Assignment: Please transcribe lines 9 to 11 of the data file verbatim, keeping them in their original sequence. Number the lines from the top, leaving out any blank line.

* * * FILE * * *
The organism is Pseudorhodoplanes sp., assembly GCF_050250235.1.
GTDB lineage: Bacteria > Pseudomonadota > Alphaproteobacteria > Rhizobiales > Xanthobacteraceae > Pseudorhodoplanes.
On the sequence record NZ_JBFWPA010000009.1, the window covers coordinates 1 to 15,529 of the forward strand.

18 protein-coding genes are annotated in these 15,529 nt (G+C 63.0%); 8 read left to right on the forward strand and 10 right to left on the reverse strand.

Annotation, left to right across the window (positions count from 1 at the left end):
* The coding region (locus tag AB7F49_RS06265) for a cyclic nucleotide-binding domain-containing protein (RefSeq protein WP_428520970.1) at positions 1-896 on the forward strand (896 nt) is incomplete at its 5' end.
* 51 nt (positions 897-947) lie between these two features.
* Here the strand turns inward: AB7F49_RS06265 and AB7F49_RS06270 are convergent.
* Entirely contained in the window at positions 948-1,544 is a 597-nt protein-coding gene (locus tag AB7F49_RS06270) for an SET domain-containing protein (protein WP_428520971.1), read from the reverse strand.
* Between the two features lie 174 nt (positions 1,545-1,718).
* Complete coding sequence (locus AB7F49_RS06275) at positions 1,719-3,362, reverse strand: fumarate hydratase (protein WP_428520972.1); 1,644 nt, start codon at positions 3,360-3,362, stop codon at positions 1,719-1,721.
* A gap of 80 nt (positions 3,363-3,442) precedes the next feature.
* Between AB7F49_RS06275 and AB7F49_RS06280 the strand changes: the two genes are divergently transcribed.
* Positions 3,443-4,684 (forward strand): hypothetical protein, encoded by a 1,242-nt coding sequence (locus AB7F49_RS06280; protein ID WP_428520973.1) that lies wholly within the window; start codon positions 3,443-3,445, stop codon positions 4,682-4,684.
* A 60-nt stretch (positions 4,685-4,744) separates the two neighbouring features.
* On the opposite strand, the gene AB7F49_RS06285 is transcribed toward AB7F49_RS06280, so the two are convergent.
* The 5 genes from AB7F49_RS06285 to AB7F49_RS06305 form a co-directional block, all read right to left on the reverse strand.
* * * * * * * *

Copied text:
* Entirely contained in the window at positions 948-1,544 is a 597-nt protein-coding gene (locus tag AB7F49_RS06270) for an SET domain-containing protein (protein WP_428520971.1), read from the reverse strand.
* Between the two features lie 174 nt (positions 1,545-1,718).
* Complete coding sequence (locus AB7F49_RS06275) at positions 1,719-3,362, reverse strand: fumarate hydratase (protein WP_428520972.1); 1,644 nt, start codon at positions 3,360-3,362, stop codon at positions 1,719-1,721.